An AC motor is one that runs from alternating current: Current that alternates direction periodically.
(There are 120 alternations, 60 complete "cycles" of flowing first one direction and then the other, per second in North America... 50 cycles in the rest of the world. This is the "frequency" of the AC.)
A DC motor is one that runs on direct current: Current that always flows in the same direction, such as from a battery.
How they differ inside:
With only one exception I can think of, a good way to think of this is that all motors are really AC motors inside. "DC motors" simply include a way to convert the incoming DC to AC. The part that does this is called the "commutator."
(The exception is the "homopolar" motor.)
Imagine a compass needle: a very lightweight bar magnet mounted on a shaft and free to pivot.
Now imagine an electromagnet placed with one of its poles next to the compass. For efficiency, make the electromagnet the shape of a squared-off "U" and put one of its poles on either side of the compass.
Now send DC through the electromagnet. What happens? Because "opposite poles attract," the compass needle rotates so that its north pole is next to the electromagnet's south pole, and vice versa. But it won't keep rotating once it's in that position.
If we send AC through the electromagnet, though... during the first half-cycle, the electromagnet gets magnetized in one direction, and the compass needle rotates accordingly. During the second half-cycle, the electromagnet's field is reversed, and the needle continues to turn to follow it! Repeat. That's an AC motor. Not a very efficient one, and it has other practical problems, but it is possible to make a compass needle spin this way. With some upgrades, we can hitch the "compass needle" to a rotating shaft and make it do work.
Digression: Nikola Tesla's flash of genius was this: He knew that a changing magnetic field will induce current in a nearby conductor. And that that current would create *another* magnetic field, of like polarity to the first one, hence opposing it. So he didn't need a permanent magnet on the rotor, just metal... or in more powerful motors, coils. The a.c. in the outside electromagnet (the "stator coil") induces current in the rotor, or the rotor coils... which creates a similarly alternating magnetic field...which in turn opposes the field from the stator coil. Because of this opposition, the rotor turns. Because the incoming current is alternating, the rotor keeps turning. This is the "AC induction motor" in a nutshell.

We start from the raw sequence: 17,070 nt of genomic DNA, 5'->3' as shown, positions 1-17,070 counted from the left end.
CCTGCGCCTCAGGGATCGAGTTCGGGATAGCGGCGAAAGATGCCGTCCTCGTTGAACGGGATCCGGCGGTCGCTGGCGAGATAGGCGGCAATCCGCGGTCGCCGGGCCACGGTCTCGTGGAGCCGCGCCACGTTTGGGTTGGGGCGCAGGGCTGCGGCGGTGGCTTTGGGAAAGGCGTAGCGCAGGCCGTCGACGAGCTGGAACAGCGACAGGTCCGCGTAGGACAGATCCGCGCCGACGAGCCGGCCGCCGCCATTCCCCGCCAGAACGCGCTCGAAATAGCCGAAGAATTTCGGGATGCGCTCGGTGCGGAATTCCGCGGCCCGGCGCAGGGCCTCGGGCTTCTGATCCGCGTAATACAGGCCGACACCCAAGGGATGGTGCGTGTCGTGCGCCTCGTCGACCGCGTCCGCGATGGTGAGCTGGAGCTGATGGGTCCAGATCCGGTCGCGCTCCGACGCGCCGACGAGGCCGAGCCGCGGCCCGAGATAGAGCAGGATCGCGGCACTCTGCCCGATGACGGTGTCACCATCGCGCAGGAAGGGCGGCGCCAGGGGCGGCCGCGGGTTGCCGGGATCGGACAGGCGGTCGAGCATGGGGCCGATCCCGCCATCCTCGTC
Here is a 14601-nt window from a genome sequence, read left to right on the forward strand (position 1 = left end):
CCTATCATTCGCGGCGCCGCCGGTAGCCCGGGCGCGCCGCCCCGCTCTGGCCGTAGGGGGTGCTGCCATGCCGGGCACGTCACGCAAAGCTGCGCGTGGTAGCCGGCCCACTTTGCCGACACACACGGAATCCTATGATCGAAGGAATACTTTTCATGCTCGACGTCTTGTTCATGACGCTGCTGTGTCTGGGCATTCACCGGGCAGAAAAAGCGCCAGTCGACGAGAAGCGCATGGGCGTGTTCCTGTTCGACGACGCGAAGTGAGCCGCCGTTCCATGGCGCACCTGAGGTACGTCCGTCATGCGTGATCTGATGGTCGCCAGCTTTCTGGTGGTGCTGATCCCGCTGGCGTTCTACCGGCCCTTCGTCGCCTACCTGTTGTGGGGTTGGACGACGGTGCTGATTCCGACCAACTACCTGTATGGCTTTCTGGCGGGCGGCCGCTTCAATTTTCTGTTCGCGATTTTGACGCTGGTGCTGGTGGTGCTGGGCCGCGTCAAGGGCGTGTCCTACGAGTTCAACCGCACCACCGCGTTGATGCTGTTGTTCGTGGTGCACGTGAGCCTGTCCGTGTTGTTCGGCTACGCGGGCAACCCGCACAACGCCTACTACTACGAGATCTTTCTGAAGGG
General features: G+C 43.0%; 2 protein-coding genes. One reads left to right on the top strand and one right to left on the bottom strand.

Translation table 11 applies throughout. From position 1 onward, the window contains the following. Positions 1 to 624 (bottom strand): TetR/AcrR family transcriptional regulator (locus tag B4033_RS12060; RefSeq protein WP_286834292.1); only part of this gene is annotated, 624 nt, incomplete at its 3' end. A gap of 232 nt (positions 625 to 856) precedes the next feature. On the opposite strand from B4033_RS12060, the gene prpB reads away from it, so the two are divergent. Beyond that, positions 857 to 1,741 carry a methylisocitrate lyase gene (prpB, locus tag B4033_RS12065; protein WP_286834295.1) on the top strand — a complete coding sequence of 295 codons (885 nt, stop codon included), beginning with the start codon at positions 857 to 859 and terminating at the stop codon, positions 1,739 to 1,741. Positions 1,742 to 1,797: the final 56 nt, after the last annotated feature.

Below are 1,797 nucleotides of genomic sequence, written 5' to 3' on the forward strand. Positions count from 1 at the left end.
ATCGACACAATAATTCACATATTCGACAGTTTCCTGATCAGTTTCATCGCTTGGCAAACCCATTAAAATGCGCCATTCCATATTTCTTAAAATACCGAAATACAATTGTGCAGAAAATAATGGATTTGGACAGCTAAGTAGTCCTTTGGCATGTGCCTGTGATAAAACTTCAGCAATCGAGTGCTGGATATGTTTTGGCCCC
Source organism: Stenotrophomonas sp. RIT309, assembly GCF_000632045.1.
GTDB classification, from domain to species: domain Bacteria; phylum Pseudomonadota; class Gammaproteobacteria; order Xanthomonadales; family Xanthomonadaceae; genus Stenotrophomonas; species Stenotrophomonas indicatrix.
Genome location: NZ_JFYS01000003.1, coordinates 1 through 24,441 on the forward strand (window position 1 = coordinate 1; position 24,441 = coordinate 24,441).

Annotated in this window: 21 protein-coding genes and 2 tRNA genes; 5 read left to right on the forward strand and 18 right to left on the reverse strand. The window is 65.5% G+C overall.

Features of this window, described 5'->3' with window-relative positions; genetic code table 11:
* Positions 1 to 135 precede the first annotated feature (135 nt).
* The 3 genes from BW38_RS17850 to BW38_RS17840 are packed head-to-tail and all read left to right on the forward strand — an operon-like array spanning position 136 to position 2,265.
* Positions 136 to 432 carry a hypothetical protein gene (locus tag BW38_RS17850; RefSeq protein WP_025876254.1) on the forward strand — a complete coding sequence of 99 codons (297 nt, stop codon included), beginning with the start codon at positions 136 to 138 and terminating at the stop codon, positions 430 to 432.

Back to the compass: What if we have only DC? How can we get the compass needle to spin? If we apply DC to the coil, the needle turns and points one way... then if we reverse the connections to the electromagnet, the current in the electromagnet flows the other way, so the stator coil's field is reversed, so the compass needle turns another half turn. Then we can reverse the current again and... we can make it keep turning. We did that by making our own AC.
We can do the polarity reversal (making AC) with a switch. Suppose we have a mechanical linkage so that as the compass needle turns, just as it arrives at one position with the needle aligned with the electromagnet, the rotation of the needle flips the switch. Now it has to keep rotating. After it completes another half-turn it flips the switch again. Voila! We have a "DC motor".
In a real motor this switching function is usually done with "brushes" and a set of contacts mounted on the motor shaft, called the "commutator", and the magnets on the rotor are electromagnets too, which get power from the commutator... and they usually make at least three-phase AC instead of single-phase... but it's the same principle.
Notice that the AC motor's speed is more or less locked to the AC's frequency, but the DC motor's speed is determined by the load and the incoming power. It always makes AC at a frequency that provides a balance between these two.
There are several different arrangements of the connections of DC motors, including one called a "universal winding" that will run on either AC or DC.
In the little "DC brushless" fan and spindle motors that are in every PC, the switching is done with MOSFETs and a Hall-effect sensor that senses the rotor position. And those motors DO have permanent magnets, not coils, on the rotor. But again, it's the same notion of the motor "making its own AC". As the rotor turns the incoming current is switched to various coils placed around the rotor, to cause the magnets on the rotor to turn to follow the magnetic field.
Hope this helps.